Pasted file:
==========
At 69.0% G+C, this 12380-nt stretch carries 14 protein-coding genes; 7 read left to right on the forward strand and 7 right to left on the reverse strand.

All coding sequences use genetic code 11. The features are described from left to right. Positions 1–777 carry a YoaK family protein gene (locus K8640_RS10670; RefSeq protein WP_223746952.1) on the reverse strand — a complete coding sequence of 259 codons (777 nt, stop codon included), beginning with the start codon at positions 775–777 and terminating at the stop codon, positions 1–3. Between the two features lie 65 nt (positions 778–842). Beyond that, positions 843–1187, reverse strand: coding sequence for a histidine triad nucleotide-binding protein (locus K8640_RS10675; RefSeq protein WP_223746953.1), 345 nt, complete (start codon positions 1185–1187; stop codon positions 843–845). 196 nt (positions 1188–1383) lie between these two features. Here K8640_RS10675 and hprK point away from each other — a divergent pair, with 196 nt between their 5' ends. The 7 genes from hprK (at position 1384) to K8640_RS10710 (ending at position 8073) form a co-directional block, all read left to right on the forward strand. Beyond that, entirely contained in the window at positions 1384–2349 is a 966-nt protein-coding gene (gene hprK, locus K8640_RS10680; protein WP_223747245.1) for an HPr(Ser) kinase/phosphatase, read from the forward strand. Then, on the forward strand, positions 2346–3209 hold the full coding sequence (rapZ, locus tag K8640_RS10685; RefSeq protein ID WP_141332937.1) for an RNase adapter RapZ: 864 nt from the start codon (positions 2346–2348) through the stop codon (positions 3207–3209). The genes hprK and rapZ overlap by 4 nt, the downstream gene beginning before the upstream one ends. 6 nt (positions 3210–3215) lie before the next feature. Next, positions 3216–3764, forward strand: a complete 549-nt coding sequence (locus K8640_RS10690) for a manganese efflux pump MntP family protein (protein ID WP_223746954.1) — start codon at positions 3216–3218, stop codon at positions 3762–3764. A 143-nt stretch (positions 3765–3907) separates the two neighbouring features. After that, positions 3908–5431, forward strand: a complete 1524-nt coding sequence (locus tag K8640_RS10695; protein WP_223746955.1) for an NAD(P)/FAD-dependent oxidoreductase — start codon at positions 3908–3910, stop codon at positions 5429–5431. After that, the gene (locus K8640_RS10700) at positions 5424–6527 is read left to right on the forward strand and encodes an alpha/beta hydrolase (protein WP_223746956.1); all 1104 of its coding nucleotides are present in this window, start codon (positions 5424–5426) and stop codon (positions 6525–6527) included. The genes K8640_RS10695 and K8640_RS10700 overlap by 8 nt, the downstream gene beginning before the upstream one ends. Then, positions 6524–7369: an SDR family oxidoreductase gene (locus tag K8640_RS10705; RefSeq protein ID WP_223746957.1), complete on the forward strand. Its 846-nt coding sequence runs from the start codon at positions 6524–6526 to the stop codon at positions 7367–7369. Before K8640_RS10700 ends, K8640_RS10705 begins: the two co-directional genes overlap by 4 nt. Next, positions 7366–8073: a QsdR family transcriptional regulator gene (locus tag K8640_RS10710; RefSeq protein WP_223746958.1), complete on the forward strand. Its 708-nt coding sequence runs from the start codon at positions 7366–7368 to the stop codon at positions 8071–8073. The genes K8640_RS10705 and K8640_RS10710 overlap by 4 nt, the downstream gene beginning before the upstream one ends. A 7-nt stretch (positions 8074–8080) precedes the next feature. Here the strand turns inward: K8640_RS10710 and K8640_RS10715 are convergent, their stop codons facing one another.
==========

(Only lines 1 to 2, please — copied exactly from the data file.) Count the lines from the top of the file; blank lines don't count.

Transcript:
At 69.0% G+C, this 12380-nt stretch carries 14 protein-coding genes; 7 read left to right on the forward strand and 7 right to left on the reverse strand.

All coding sequences use genetic code 11. The features are described from left to right. Positions 1–777 carry a YoaK family protein gene (locus K8640_RS10670; RefSeq protein WP_223746952.1) on the reverse strand — a complete coding sequence of 259 codons (777 nt, stop codon included), beginning with the start codon at positions 775–777 and terminating at the stop codon, positions 1–3. Between the two features lie 65 nt (positions 778–842). Beyond that, positions 843–1187, reverse strand: coding sequence for a histidine triad nucleotide-binding protein (locus K8640_RS10675; RefSeq protein WP_223746953.1), 345 nt, complete (start codon positions 1185–1187; stop codon positions 843–845). 196 nt (positions 1188–1383) lie between these two features. Here K8640_RS10675 and hprK point away from each other — a divergent pair, with 196 nt between their 5' ends. The 7 genes from hprK (at position 1384) to K8640_RS10710 (ending at position 8073) form a co-directional block, all read left to right on the forward strand. Beyond that, entirely contained in the window at positions 1384–2349 is a 966-nt protein-coding gene (gene hprK, locus K8640_RS10680; protein WP_223747245.1) for an HPr(Ser) kinase/phosphatase, read from the forward strand. Then, on the forward strand, positions 2346–3209 hold the full coding sequence (rapZ, locus tag K8640_RS10685; RefSeq protein ID WP_141332937.1) for an RNase adapter RapZ: 864 nt from the start codon (positions 2346–2348) through the stop codon (positions 3207–3209). The genes hprK and rapZ overlap by 4 nt, the downstream gene beginning before the upstream one ends. 6 nt (positions 3210–3215) lie before the next feature. Next, positions 3216–3764, forward strand: a complete 549-nt coding sequence (locus K8640_RS10690) for a manganese efflux pump MntP family protein (protein ID WP_223746954.1) — start codon at positions 3216–3218, stop codon at positions 3762–3764. A 143-nt stretch (positions 3765–3907) separates the two neighbouring features. After that, positions 3908–5431, forward strand: a complete 1524-nt coding sequence (locus tag K8640_RS10695; protein WP_223746955.1) for an NAD(P)/FAD-dependent oxidoreductase — start codon at positions 3908–3910, stop codon at positions 5429–5431. After that, the gene (locus K8640_RS10700) at positions 5424–6527 is read left to right on the forward strand and encodes an alpha/beta hydrolase (protein WP_223746956.1); all 1104 of its coding nucleotides are present in this window, start codon (positions 5424–5426) and stop codon (positions 6525–6527) included. The genes K8640_RS10695 and K8640_RS10700 overlap by 8 nt, the downstream gene beginning before the upstream one ends. Then, positions 6524–7369: an SDR family oxidoreductase gene (locus tag K8640_RS10705; RefSeq protein ID WP_223746957.1), complete on the forward strand. Its 846-nt coding sequence runs from the start codon at positions 6524–6526 to the stop codon at positions 7367–7369. Before K8640_RS10700 ends, K8640_RS10705 begins: the two co-directional genes overlap by 4 nt. Next, positions 7366–8073: a QsdR family transcriptional regulator gene (locus tag K8640_RS10710; RefSeq protein WP_223746958.1), complete on the forward strand. Its 708-nt coding sequence runs from the start codon at positions 7366–7368 to the stop codon at positions 8071–8073. The genes K8640_RS10705 and K8640_RS10710 overlap by 4 nt, the downstream gene beginning before the upstream one ends. A 7-nt stretch (positions 8074–8080) precedes the next feature. Here the strand turns inward: K8640_RS10710 and K8640_RS10715 are convergent, their stop codons facing one another.